Modifying the Theory of Planned Behavior to Predict Children’s Exercise Behaviors

By Melissa Wigginton, Jerry Lee, Helen Hopp Marshak and Kiti Freier.

Published by The International Journal of Health, Wellness and Society

Format Price
Article: Print $US10.00
Published Online: April 29, 2016 $US5.00

A modified Theory of Planned Behavior (TPB) (Ajzen 1991) was applied to predict children’s exercise behaviors and determine if the constructs attitude, subjective norm, and perceived behavioral control (PBC) directly predict children’s exercise behaviors better than intention. We also examined whether body mass index, socioeconomic status, age, gender, past exercise behaviors, and planning improved prediction of children’s exercise behaviors. Children (N=345) ages eight to fourteen years participated in the study. Attitude, subjective norm, and PBC were found to significantly predict 25.4% of the variance in children’s exercise (p < .001). Intention was not a significant predictor, contributing less than 1% to the prediction of children’s exercise behaviors. The modified model was found to have a significantly better fit (Z (345) = 3.11, p = .002), in that it predicted 9.7% more variance in children’s physical activity than the original TPB model.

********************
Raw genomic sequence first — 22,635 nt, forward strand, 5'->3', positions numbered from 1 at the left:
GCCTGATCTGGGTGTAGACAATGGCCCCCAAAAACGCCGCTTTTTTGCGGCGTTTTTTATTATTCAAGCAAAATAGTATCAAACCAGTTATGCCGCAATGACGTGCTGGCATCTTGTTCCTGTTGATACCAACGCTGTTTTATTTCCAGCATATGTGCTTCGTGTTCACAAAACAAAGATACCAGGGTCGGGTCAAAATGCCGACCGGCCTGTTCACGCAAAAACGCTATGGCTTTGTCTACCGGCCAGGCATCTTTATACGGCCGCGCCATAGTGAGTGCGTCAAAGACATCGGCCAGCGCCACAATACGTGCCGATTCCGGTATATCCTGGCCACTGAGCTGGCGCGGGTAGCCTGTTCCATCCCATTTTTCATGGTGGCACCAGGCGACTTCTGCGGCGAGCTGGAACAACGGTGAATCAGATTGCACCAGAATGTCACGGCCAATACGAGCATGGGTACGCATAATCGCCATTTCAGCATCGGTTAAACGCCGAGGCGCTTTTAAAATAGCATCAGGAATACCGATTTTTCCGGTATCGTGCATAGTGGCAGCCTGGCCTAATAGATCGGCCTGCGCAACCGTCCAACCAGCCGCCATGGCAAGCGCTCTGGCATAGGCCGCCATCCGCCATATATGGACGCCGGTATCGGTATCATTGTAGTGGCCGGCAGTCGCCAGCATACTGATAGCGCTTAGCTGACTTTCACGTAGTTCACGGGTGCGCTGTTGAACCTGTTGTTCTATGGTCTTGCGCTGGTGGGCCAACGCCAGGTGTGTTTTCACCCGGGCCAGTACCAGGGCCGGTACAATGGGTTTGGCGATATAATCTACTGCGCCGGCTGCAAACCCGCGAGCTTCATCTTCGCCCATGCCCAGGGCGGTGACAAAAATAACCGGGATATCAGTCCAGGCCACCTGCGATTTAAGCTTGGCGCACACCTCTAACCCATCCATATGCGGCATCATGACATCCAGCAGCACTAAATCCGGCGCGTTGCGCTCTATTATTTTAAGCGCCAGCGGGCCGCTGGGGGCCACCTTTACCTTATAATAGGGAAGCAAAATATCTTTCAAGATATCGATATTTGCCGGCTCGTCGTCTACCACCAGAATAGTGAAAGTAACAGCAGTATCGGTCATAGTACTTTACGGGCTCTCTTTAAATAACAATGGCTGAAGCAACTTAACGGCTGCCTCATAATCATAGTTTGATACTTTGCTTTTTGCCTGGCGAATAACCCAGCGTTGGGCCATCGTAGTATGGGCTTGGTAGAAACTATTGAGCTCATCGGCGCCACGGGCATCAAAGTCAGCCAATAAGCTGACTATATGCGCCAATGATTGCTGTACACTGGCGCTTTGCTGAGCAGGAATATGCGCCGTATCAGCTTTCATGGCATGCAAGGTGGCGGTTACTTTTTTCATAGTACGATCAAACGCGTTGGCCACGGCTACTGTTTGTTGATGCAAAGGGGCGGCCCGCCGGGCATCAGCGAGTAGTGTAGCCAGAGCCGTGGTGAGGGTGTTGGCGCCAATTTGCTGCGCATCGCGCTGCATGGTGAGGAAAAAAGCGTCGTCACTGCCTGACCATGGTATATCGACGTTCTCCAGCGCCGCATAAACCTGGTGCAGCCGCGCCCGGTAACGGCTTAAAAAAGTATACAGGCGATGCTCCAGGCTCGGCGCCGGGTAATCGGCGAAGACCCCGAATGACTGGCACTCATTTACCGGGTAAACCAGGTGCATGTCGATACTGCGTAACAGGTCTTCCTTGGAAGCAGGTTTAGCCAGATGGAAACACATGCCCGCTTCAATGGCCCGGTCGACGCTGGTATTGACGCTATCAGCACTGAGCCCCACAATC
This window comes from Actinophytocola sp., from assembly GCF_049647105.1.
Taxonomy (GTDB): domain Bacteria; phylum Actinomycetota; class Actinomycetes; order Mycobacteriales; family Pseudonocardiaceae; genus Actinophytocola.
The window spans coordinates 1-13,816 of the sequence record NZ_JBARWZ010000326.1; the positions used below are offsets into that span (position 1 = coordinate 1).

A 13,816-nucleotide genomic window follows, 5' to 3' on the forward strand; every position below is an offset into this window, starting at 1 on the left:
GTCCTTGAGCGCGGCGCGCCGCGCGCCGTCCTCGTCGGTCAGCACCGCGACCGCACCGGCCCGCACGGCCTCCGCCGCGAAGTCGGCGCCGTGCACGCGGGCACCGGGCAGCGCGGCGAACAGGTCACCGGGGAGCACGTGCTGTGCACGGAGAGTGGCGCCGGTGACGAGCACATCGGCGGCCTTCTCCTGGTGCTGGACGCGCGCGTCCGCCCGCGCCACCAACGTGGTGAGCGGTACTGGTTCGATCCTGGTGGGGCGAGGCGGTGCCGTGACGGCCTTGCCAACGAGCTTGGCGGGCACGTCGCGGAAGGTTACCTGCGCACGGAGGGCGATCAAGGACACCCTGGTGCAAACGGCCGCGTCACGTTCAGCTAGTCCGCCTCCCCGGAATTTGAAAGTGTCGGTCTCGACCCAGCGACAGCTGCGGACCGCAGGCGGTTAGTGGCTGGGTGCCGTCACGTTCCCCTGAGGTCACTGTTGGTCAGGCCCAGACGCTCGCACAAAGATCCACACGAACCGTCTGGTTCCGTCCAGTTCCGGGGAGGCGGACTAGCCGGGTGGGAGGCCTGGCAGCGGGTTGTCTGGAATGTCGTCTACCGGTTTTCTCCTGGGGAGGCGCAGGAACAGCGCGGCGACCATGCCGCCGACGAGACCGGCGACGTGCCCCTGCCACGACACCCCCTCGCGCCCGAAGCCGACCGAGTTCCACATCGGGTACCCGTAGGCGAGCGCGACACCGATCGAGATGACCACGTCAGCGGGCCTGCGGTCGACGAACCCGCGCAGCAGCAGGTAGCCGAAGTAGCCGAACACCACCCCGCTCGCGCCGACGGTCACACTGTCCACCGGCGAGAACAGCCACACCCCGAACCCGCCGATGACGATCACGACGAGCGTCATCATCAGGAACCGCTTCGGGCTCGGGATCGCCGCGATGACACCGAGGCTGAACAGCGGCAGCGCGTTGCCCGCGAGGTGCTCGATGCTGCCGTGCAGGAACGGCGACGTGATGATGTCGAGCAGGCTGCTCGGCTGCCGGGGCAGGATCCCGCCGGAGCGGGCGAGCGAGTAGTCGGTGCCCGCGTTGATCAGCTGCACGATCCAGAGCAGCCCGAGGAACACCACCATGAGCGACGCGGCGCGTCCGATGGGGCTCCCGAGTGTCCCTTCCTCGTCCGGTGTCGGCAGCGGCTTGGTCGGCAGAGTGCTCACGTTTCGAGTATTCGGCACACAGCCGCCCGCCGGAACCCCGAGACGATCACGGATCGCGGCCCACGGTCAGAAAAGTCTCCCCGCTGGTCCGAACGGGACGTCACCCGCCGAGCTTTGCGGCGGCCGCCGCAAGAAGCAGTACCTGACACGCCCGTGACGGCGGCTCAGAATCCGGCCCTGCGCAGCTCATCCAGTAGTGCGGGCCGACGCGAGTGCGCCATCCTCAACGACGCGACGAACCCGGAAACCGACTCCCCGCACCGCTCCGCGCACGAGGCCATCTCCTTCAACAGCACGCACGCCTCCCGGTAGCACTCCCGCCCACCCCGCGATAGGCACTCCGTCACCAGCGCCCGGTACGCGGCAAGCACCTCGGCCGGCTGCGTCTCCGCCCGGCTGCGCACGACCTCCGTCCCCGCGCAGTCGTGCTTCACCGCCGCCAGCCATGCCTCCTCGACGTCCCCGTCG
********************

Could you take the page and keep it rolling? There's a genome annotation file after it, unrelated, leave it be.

Keywords: Physical Activity, Adolescents, Health, Obesity, Planning

The International Journal of Health, Wellness and Society, Volume 6, Issue 2, June 2016, pp.57-71. Article: Print (Spiral Bound). Published Online: April 29, 2016 (Article: Electronic (PDF File; 826.431KB)).

Dr. Melissa Wigginton

Assistant Professor, College of Health Science, California Baptist University, Highland, California, USA

Dr. Jerry Lee

Professor, School of Public Health, Loma Linda University, Loma Linda, California, USA

Dr. Helen Hopp Marshak

Associate Professor, School of Public Health, Loma Linda University, Loma Linda, California, USA

Dr. Kiti Freier

Professor, School of Public Health, Loma Linda University, Loma Linda, California, USA